CHARLESTON, W.Va. -- Good public schools are citadels of hope, where children are shaped to become the best adults within their capacity.
Charleston's Piedmont Elementary has been a shining example -- and much of its excellence arose from longtime Principal Steve Knighton, who is to retire Sept. 13.
During his 34 years at the helm, Piedmont became first in this region to install a computer, the first to have gifted classes, and one of the first to teach year-round classes.
Piedmont has "open learning," without walls between many classrooms. Its pupils don't receive letter grades, but get written evaluations by teachers.
Now Piedmont is full of iPads and online learning, with some classes taught by faraway experts via videoconferencing.
As school reporter Mackenzie Mays related this week, 94 percent of West Virginians are white, but more than half of Piedmont's children come from minority families. Most of Charleston's homeless shelters and public housing complexes are in the school's district. Principal Knighton greets the youngsters by name, and many hug him.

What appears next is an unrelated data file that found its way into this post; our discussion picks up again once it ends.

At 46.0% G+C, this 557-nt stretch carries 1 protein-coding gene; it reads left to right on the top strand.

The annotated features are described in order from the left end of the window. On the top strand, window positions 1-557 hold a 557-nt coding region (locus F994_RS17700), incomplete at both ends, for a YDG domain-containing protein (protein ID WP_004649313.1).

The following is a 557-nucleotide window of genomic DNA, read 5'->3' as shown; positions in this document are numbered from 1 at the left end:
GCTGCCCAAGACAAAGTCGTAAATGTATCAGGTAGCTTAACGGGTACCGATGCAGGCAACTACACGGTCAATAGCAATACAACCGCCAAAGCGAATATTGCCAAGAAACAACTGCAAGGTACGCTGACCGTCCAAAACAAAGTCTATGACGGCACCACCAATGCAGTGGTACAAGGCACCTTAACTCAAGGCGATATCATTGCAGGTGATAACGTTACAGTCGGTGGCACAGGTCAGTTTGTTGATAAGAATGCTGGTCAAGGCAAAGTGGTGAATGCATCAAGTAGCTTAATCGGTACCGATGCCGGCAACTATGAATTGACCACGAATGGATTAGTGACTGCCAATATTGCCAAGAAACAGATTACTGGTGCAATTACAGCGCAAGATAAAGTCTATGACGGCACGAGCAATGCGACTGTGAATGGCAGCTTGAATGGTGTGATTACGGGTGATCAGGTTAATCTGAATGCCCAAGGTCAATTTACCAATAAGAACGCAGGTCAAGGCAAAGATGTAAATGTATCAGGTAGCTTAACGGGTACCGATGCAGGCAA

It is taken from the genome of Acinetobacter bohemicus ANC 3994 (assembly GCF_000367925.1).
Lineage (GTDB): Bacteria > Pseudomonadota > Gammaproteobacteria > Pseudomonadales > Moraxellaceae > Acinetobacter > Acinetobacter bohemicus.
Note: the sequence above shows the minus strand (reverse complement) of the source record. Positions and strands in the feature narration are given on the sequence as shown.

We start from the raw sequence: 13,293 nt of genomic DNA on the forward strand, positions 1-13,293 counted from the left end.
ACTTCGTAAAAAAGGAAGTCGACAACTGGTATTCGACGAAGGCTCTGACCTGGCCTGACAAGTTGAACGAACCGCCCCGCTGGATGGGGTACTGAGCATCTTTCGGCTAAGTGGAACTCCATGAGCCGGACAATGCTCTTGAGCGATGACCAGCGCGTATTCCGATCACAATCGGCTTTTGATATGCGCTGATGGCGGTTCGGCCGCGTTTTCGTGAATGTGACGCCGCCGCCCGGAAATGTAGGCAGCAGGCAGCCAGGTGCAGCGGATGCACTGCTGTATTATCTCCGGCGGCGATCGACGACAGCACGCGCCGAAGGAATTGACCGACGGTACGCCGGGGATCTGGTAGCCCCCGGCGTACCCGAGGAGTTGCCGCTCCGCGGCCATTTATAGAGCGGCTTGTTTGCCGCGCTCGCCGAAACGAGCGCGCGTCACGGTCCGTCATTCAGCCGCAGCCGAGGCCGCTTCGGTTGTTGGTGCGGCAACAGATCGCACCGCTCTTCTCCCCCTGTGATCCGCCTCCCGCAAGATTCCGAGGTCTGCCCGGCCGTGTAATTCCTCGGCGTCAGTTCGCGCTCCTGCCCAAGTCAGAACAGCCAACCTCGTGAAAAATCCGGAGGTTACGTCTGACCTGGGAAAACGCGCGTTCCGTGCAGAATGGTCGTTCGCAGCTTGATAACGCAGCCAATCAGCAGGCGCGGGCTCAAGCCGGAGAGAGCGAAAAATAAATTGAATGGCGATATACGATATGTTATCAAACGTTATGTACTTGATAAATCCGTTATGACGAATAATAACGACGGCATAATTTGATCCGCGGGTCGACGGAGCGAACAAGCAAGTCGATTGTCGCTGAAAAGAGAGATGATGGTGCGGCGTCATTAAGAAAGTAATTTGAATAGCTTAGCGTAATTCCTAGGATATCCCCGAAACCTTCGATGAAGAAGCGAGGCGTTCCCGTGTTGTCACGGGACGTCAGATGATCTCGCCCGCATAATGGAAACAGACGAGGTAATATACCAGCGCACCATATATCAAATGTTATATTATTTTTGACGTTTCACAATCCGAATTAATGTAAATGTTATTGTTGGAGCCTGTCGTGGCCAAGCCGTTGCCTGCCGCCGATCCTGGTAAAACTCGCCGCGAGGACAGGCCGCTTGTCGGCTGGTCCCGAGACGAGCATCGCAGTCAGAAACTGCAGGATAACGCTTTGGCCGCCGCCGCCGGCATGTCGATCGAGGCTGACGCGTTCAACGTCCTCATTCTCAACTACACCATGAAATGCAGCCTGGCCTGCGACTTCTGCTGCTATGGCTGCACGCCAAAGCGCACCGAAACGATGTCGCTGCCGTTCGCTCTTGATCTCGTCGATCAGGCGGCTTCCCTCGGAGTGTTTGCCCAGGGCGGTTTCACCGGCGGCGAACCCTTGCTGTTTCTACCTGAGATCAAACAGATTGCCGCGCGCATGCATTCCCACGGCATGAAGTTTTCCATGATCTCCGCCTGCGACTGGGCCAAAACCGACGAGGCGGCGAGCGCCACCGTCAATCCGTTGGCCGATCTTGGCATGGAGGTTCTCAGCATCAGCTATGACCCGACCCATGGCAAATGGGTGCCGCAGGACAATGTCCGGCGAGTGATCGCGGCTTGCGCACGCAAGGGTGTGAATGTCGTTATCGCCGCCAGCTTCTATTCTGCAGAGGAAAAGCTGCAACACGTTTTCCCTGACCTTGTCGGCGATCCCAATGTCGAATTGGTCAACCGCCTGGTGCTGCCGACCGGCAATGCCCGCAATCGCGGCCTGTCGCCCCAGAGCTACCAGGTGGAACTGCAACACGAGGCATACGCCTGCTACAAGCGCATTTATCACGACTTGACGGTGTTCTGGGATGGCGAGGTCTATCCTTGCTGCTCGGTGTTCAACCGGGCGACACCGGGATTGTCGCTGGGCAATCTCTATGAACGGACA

He is deeply involved in their lives and problems. One girl's father, wounded by a gunshot, crawled to the school to tell her goodbye. Another pupil was taken by immigration officers because her family lacked green cards.
One of the principal's proudest achievements is mobilizing 2,000 volunteers to build the large Celebration Station playground adjoining Piedmont along Quarrier Street.
Knighton has helped mold thousands of young lives. His departure will be sad. We hope his successor continues his vital and inspiring role. We wish there were more dedicated educators like him.